A small dose of toxicology : role of mitochondrial dysfunction in hepatic and skeletal muscle toxicity

Kaufmann, Priska M.. A small dose of toxicology : role of mitochondrial dysfunction in hepatic and skeletal muscle toxicity. 2005, Doctoral Thesis, University of Basel, Faculty of Science.


Official URL: http://edoc.unibas.ch/diss/DissB_7162

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Research over the last decade has extended the prevailing view of mitochondrial function well
beyond its critical bioenergetic role in supplying ATP. Recently, it has been recognized that
mitochondria play a critical role in cell regulatory and signaling events, in the responses of cells to drug
effects, genetic stresses and cell death. Based on this, four studies were conducted in order to gain
more insight into several aspects of mitochondrial toxicity of drugs, consequences of mitochondrial
dysfunction and role of mitochondria in cell death induction.
Project 1 (Chapter 7) aimed to investigate the mechanisms leading to liver steatosis in rats
treated with trimethylhydraziniumpropionate, an inhibitor of butyrobetaine hydroxylase. Rats were
treated with trimethylhydraziniumpropionate for three or six weeks and were studied after 24h of
starvation. Beside the mechanisms leading to liver steatosis, we also investigated adaptive changes
secondary to a decrease in the hepatic carnitine pool and to impaired in vivo mitochondrial β-
oxidation. Our studies demonstrate that hepatic carnitine deficiency is the most important cause for
liver steatosis in trimethylhydraziniumpropionate-treated rats and suggest that reduced mitochondrial
fatty acid oxidation may be partially compensated by increased peroxisomal fatty acid metabolism due
to proliferation of peroxisomes.
Project 2 (Chapter 8) describes a study about hepatic toxicity of benzarone and
benzbromarone having its source in clinical findings. Both drugs have similar structural features like
amiodarone, a well-known mitochondrial toxin. Liver toxicity of benzarone and benzbromarone and of
the two analogues benzofuran and 2-butylbenzofuran was therefore investigated using freshly isolated
rat hepatocytes or freshly isolated rat liver mitochondria. In particular, we were interested in
mitochondrial mechanisms leading to cell damage or even death. We also investigated the structuretoxicity
relationship by including the molecular analogues benzofuran and 2-butylbenzofuran along
with amiodarone, benzarone and benzbromarone in our studies. We could show that benzarone,
benzbromarone as well as amiodarone are toxic to liver cells and liver mitochondria. The side chain at
position 2 enhances the toxic potential to some extent but does not fully explain it. Bromide atoms in
the p-hydroxybenzene moiety are not essential for the toxicity of these compounds but clearly
enhance the toxic potential. The benzofuran structure alone was not responsible for the toxic effects.
Hepatic injury associated with the ingestion of these drugs can be explained by mitochondrial damage
with subsequent induction of cell death.
Myotoxicity, rhabdomyolysis in particular, is a rare but severe adverse drug reaction of statins.
The aim of project 3 (Chapter 9) was to evaluate the mitochondrial toxicity of five different statins and
to assess their role in cell death induction in skeletal muscle cells. Lipophilic statins reduced cell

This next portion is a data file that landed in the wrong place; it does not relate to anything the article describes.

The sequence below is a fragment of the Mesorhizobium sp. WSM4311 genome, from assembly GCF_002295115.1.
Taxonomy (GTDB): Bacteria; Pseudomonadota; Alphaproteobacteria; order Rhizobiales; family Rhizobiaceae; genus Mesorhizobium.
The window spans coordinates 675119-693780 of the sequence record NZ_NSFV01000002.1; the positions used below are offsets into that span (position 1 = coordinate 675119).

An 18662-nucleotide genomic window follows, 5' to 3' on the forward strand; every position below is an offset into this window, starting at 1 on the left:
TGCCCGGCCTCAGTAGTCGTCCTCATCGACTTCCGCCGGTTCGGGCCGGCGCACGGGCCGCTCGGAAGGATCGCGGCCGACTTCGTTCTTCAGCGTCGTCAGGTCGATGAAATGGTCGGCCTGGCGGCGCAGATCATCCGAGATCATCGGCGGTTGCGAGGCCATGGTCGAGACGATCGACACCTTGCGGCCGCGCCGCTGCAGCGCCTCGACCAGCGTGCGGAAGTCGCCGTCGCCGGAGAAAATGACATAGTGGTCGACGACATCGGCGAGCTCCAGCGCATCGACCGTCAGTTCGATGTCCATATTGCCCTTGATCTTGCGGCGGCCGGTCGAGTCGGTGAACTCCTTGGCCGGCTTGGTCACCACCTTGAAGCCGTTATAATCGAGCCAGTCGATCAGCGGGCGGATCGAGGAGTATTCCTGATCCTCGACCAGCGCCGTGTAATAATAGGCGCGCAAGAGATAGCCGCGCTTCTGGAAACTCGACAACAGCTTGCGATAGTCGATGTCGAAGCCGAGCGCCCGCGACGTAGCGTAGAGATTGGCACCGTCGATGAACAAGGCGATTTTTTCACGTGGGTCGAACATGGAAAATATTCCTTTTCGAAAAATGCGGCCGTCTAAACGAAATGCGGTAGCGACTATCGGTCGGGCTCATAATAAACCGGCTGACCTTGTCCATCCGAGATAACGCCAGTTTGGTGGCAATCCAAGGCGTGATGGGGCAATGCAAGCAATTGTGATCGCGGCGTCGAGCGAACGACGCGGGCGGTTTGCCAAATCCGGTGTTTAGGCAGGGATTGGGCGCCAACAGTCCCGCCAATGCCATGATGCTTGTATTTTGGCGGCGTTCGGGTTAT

viability and impaired mitochondrial functions, such as β-oxidation and respiratory chain, which are
essential for cell survival. As a consequence, the mitochondrial membrane potential dissipated, the
mitochondrial permeability transition pore opened and apoptosis inducing factors were released.
Mitochondrial dysfunction and the subsequent release of mitochondrial proteins are tightly linked to
the process of programmed cell death, also called apoptosis. Consistently, induction of apoptosis
could be convincingly demonstrated, since lipophilic statins did cause DNA fragmentation and an
increase in annexin V stained cells. Myotoxicity, a known side effect after treatment with statins, in
particular rhabdomyolysis in response to lipophilic statin treatment can be explained at least in part by
mitochondrial toxicity and the subsequent induction of apoptosis of myocytes.
Project 4 (Chapter 10) was dealing with a putative drug-drug interaction. The aim of the study
was to investigate the mechanisms by which venoocclusive disease was provoked in a patient, who
was treated with immunodepressive doses of cyclophosphamide and roxithromycin. We therefore
determined first the effect of roxithromycin on the metabolism of cyclophosphamide in vitro.
Furthermore, by the use of cultured human umbilical endothelial cells, we could confirm the toxicity of
the cyclophosphamide/roxithromycin combination and were able to investigate the underlying
mechanisms of cell death induction. Roxithromycin causes an overall inhibition of hepatocyte
cyclophosphamide metabolism and inhibition of P-glycoprotein, leading to an accumulation of
cyclophosphamide in hepatocytes and possibly also endothelial cells. Apoptosis is the principle
mechanism of toxicity of cyclophosphamide in endothelial cells, most probably associated with
activation of the mitochondrial pathway of initiation of apoptosis.
Advisors:Krähenbühl, Stephan
Committee Members:Drewe, Jürgen
Faculties and Departments:05 Faculty of Science > Departement Pharmazeutische Wissenschaften > Pharmazie > Pharmakologie (Krähenbühl)
UniBasel Contributors:Krähenbühl, Stephan and Drewe, Jürgen
Item Type:Thesis
Thesis Subtype:Doctoral Thesis
Thesis no:7162
Thesis status:Complete
Number of Pages:161
Identification Number:
edoc DOI:
Last Modified:22 Apr 2018 04:30
Deposited On:13 Feb 2009 15:18

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